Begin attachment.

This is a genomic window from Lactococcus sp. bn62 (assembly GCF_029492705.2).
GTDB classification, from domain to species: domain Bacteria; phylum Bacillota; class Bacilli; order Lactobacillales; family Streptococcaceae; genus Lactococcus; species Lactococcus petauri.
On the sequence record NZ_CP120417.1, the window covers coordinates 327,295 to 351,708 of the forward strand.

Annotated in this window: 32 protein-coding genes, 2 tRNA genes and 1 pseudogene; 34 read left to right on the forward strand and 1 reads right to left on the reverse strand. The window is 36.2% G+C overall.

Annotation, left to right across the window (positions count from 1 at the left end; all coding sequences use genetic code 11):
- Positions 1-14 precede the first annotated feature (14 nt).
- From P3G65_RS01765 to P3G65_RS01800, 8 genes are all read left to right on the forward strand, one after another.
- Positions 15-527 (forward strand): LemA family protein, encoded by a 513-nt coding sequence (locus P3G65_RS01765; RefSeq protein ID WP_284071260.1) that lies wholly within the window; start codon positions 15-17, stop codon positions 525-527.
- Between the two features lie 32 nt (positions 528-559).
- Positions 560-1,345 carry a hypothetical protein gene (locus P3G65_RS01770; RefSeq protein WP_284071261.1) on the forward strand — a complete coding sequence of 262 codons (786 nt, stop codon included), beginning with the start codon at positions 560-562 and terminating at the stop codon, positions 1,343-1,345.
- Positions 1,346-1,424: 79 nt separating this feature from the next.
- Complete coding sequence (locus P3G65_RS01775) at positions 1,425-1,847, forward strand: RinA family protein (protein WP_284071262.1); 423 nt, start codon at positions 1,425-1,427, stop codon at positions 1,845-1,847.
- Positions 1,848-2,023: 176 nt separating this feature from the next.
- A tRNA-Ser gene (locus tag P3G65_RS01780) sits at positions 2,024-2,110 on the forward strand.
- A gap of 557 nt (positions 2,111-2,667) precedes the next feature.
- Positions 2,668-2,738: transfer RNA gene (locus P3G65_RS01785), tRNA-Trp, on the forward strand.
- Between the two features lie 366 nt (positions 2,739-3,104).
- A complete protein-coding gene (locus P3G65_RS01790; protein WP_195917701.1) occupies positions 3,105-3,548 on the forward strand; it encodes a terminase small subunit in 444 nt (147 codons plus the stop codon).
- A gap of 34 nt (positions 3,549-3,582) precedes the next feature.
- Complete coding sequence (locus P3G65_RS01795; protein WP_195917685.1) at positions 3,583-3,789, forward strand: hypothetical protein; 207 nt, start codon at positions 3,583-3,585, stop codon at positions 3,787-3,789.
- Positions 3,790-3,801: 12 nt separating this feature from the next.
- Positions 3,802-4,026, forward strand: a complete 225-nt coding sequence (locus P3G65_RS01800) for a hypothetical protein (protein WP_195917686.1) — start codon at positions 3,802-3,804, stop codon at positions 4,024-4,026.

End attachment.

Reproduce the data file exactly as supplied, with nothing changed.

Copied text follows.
This is a genomic window from Lactococcus sp. bn62 (assembly GCF_029492705.2).
GTDB classification, from domain to species: domain Bacteria; phylum Bacillota; class Bacilli; order Lactobacillales; family Streptococcaceae; genus Lactococcus; species Lactococcus petauri.
On the sequence record NZ_CP120417.1, the window covers coordinates 327,295 to 351,708 of the forward strand.

Annotated in this window: 32 protein-coding genes, 2 tRNA genes and 1 pseudogene; 34 read left to right on the forward strand and 1 reads right to left on the reverse strand. The window is 36.2% G+C overall.

Annotation, left to right across the window (positions count from 1 at the left end; all coding sequences use genetic code 11):
- Positions 1-14 precede the first annotated feature (14 nt).
- From P3G65_RS01765 to P3G65_RS01800, 8 genes are all read left to right on the forward strand, one after another.
- Positions 15-527 (forward strand): LemA family protein, encoded by a 513-nt coding sequence (locus P3G65_RS01765; RefSeq protein ID WP_284071260.1) that lies wholly within the window; start codon positions 15-17, stop codon positions 525-527.
- Between the two features lie 32 nt (positions 528-559).
- Positions 560-1,345 carry a hypothetical protein gene (locus P3G65_RS01770; RefSeq protein WP_284071261.1) on the forward strand — a complete coding sequence of 262 codons (786 nt, stop codon included), beginning with the start codon at positions 560-562 and terminating at the stop codon, positions 1,343-1,345.
- Positions 1,346-1,424: 79 nt separating this feature from the next.
- Complete coding sequence (locus P3G65_RS01775) at positions 1,425-1,847, forward strand: RinA family protein (protein WP_284071262.1); 423 nt, start codon at positions 1,425-1,427, stop codon at positions 1,845-1,847.
- Positions 1,848-2,023: 176 nt separating this feature from the next.
- A tRNA-Ser gene (locus tag P3G65_RS01780) sits at positions 2,024-2,110 on the forward strand.
- A gap of 557 nt (positions 2,111-2,667) precedes the next feature.
- Positions 2,668-2,738: transfer RNA gene (locus P3G65_RS01785), tRNA-Trp, on the forward strand.
- Between the two features lie 366 nt (positions 2,739-3,104).
- A complete protein-coding gene (locus P3G65_RS01790; protein WP_195917701.1) occupies positions 3,105-3,548 on the forward strand; it encodes a terminase small subunit in 444 nt (147 codons plus the stop codon).
- A gap of 34 nt (positions 3,549-3,582) precedes the next feature.
- Complete coding sequence (locus P3G65_RS01795; protein WP_195917685.1) at positions 3,583-3,789, forward strand: hypothetical protein; 207 nt, start codon at positions 3,583-3,585, stop codon at positions 3,787-3,789.
- Positions 3,790-3,801: 12 nt separating this feature from the next.
- Positions 3,802-4,026, forward strand: a complete 225-nt coding sequence (locus P3G65_RS01800) for a hypothetical protein (protein WP_195917686.1) — start codon at positions 3,802-3,804, stop codon at positions 4,024-4,026.